A crowd-powered newsletter for a writing-centered community.
Issue 3, July, 2012
Summer is almost over and for our many friends in the academic community this means that it is almost time to be back in the office and the classroom on a much more permanent basis; for our friends outside of academics, we assure you that we have also been working hard during the all-too-brief summer. We hope you have enjoyed Writing Commons' face-lift and are finding the site not only aesthetically pleasing but pleasurable to use and navigate as well.
We are also very pleased to announce that our blog feature is up and running smoothly, with new content being uploaded on a regular basis. Perhaps even more exciting, however, is the recent addition of our "Quizzes" feature which provides a fun and instructive way for users to interact with and learn from our Common Comments.
In this issue we will explore:
- Common Comments
- Call for Papers
- Recent Publications
- Social Media
One of the most difficult aspects of teaching writing is the process of responding to writing; it is a task so difficult that it is often cited as the weakest element of any writing instruction. Responding to writing in a way that facilitates learning and better writing requires responses to be precise, meaningful, and intelligible.
For the most part, writing instructors aren't necessarily aware of the effectiveness of their own responses to, or commentary on, their students' writing. Let's face it, most writing instruction takes place behind closed doors—or behind one-way screens—making it almost impossible to gain a sense of the larger body of responses and commentary that could improve instructors' ability to respond to their students' writing in more productive, insightful ways.
At Writing Commons we have begun the process of tearing down those walls to assemble a more complete corpus of teacher responses and commentary about student writing. In conjunction with the University of South Florida, we have analyzed, sorted, and assembled the teacher responses and comments of over 36,000 student essays. Along with feedback from the teachers who developed these comments and our own research, we have refined our catalog of responses and comments into a powerful assessment tool: Common Comments.
Common Comments provides in-depth hyper-textual links on virtually all potential manifestations of instructor feedback to student writing on topics from "Rhetorical Situation" to "APA formatting." Each Common Comment provides an accessible explanation of the nature of the comment as well as useful tips for revision.
As you use Common Comments in your classroom, please provide us with your feedback. The more we, as a discipline, can crowdsource our best practices, the better we can facilitate our students' learning.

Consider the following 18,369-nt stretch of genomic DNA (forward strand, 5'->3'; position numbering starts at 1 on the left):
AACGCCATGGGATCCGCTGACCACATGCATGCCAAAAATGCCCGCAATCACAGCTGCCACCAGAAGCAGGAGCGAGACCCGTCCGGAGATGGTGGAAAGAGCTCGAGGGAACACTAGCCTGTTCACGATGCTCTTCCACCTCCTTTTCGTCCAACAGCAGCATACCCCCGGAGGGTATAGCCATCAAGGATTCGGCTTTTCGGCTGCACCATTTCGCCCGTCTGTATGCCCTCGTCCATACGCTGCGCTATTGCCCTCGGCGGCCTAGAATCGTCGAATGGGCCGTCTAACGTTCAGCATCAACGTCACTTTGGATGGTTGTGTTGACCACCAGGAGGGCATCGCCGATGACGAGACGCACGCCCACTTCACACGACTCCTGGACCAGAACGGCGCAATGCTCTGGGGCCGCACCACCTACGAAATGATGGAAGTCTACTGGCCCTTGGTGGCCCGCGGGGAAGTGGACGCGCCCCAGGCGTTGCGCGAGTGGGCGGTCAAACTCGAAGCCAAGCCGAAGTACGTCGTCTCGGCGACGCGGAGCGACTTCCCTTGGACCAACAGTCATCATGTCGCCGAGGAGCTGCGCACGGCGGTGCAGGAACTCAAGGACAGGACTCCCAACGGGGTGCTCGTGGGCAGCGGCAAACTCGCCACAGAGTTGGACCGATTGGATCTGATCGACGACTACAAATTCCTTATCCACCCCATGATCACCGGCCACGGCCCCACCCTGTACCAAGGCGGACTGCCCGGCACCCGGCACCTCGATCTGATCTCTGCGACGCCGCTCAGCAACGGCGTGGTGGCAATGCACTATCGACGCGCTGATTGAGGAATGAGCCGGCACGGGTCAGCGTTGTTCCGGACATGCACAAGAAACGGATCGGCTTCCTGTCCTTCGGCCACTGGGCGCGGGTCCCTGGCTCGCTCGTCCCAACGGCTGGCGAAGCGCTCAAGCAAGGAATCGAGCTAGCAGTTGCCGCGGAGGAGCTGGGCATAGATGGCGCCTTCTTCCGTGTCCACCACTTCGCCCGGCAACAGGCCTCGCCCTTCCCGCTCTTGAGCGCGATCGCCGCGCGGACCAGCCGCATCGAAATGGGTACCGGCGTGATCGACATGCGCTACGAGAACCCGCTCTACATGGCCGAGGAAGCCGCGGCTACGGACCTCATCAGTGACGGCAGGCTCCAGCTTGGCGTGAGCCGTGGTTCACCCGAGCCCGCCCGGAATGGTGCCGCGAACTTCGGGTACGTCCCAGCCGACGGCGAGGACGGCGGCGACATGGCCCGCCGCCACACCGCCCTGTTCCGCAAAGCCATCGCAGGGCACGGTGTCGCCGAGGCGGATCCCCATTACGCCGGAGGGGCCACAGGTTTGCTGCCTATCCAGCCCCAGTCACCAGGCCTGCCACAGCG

Call for Papers
As an organic, digital, recursive text, we are interested in receiving new and interesting articles and chapters to expand the breadth and depth of what we can offer our global community of writers.
While we welcome submissions covering all aspects of writing, we are currently seeking chapters that focus on our Style Handbook, as well as Professional and Technical Writing.
You can find the most up-to-date submission information and Calls For Papers at our Contribute page.
We are pleased to announce the recent addition of a new and exciting chapter to our digital text:
Brianna Jerman's "When to Quote and When to Paraphrase"
Cassandra Branham and Danielle Farrar's "Negotiating Virtual Spaces: Public Writing"
Jose Aparicio's "Style: An Introduction"
Jen Pack's "Breaking Down an Image"
Michael Charlton's "Understanding How Conversations Change Over Time"
Dan Richard and Kyle Stedman's "Copyright and Writing"
Keep up with Writing Commons using your favorite social networking sites.
Writing Commons has its own Facebook site, where we keep our status and postings relevant to the latest site information, as well as news about the greater Open Education Resource community.
Writing Commons is also available on Twitter using @writingcommons and #writingcommons. Writing Commons' tweets consist of answers to students' most common writing questions, such as "What's a paragraph supposed to have?" and "What's an argument, again?" Each tweet is hyper-linked to our Writing Commons blog, where Writing Commons' staff provides succinct, accessible answers and helpful examples. The Writing Commons blog functions as a space where writers of all levels of expertise can contribute alternative answers and subsequent questions. We envision this interactive space functioning as a "virtual-teacher" where students can contribute unique writing questions and receive answers by Writing Commons staff in real-time.
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